After a few days, recut the stems UNDER WATER to help prolong their life. Why under water? Due to the makeup of their stem structure, air bubbles can make their entrance unless done in the water.
Increase vase life from 2-3 days up to 6 by following the above and of course adding a food solution of 1 pound sugar to 1 gallon of water. Adding the sugar after boiling your tap water would be ideal being the water and sugar will mix happily. No sugar crystals lounging in the container with this method.

It can be overwhelming when your search for the perfect sweet pea flowers. If you would like to start out with a company here in the states, Renee's Garden* shares a very nice variety with descriptions of scent & stem included. Otherwise, hop over to Owl's Acres { } for the expansive tantalizing charms they offer. No Cottage garden should be without Sweet Pea flowers. Along a row just for them or climbing the fence sides where they will not be bleached in the heat of direct sun. Perhaps even a Bentwood Arbor greeting the guests mingled in with  kiss me over the garden gate.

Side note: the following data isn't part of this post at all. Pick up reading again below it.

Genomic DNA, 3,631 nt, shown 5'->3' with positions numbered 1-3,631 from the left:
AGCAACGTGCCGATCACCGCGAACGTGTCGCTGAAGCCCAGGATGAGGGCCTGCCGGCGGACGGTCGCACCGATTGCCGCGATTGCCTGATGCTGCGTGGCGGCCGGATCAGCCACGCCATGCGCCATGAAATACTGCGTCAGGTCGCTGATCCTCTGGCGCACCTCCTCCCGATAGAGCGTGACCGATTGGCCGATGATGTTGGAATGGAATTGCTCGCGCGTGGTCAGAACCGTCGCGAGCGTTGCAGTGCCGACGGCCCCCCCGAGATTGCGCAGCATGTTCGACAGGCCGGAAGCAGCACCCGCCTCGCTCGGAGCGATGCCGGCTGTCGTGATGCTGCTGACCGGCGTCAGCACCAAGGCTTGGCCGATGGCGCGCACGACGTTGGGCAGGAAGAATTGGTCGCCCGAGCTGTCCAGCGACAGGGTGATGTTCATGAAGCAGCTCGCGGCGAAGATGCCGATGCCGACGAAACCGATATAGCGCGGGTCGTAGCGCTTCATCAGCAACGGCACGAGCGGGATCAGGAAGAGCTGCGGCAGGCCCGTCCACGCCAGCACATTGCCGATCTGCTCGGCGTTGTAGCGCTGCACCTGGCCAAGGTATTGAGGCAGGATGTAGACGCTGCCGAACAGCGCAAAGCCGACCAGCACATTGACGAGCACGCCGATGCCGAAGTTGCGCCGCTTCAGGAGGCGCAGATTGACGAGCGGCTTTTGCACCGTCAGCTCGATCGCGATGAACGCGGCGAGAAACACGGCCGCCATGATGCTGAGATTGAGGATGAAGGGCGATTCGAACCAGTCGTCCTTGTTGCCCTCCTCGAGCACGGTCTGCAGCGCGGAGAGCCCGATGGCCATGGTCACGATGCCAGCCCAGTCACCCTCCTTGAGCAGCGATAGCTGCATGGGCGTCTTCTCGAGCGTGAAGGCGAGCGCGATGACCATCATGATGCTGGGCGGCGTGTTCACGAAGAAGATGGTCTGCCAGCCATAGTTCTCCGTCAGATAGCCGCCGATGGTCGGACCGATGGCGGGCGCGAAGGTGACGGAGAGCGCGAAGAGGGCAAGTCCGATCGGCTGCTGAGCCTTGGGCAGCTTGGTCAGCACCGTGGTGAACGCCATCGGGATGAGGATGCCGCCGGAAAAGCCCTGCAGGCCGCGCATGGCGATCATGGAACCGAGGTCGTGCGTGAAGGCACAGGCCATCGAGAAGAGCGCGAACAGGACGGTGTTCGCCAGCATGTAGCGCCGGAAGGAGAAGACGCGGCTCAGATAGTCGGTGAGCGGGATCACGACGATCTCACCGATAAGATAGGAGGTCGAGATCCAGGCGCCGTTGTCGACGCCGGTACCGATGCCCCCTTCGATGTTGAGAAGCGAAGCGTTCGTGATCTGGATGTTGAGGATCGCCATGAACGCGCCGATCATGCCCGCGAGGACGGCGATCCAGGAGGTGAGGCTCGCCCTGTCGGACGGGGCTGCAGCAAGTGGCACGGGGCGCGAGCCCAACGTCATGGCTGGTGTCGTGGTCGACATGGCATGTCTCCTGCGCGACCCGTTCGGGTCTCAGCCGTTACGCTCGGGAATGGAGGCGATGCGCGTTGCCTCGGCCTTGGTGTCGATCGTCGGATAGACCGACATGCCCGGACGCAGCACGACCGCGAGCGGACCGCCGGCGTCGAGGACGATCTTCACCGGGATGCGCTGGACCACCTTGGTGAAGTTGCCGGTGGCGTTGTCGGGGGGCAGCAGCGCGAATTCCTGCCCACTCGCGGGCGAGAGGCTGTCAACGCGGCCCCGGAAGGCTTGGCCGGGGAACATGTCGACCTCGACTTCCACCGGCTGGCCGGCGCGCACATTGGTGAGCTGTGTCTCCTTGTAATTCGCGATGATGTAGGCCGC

Your garden should always pull your guests in. Let the squash ramble and Calendula peek from beneath it's leaves. Let Zinnias line the pathway between the beans. Not only are you pulling in the attention of beneficial bugs, you are creating a habitat for Organic bliss with their scent. For your health & your garden's. Keep in mind, many bugs are deterred by scents in companion planting. Thats why you always hearr about planting marigolds heavily throughout the garden. Bugs think it stinks too.

Now I must be off. I have posts to assemble as well as ready the string / wire to be hung for the grasping of their tendrils. 20 ft long rows with a total of 3 just for sweet peas. Maybe a space amongst that I can plop my new to me old chair, inhaling their wondrous sweet scent napping with my little white dog....

Sweetest Dreams,

Labels: , ,


Post a Comment


Related Posts Plugin for WordPress, Blogger...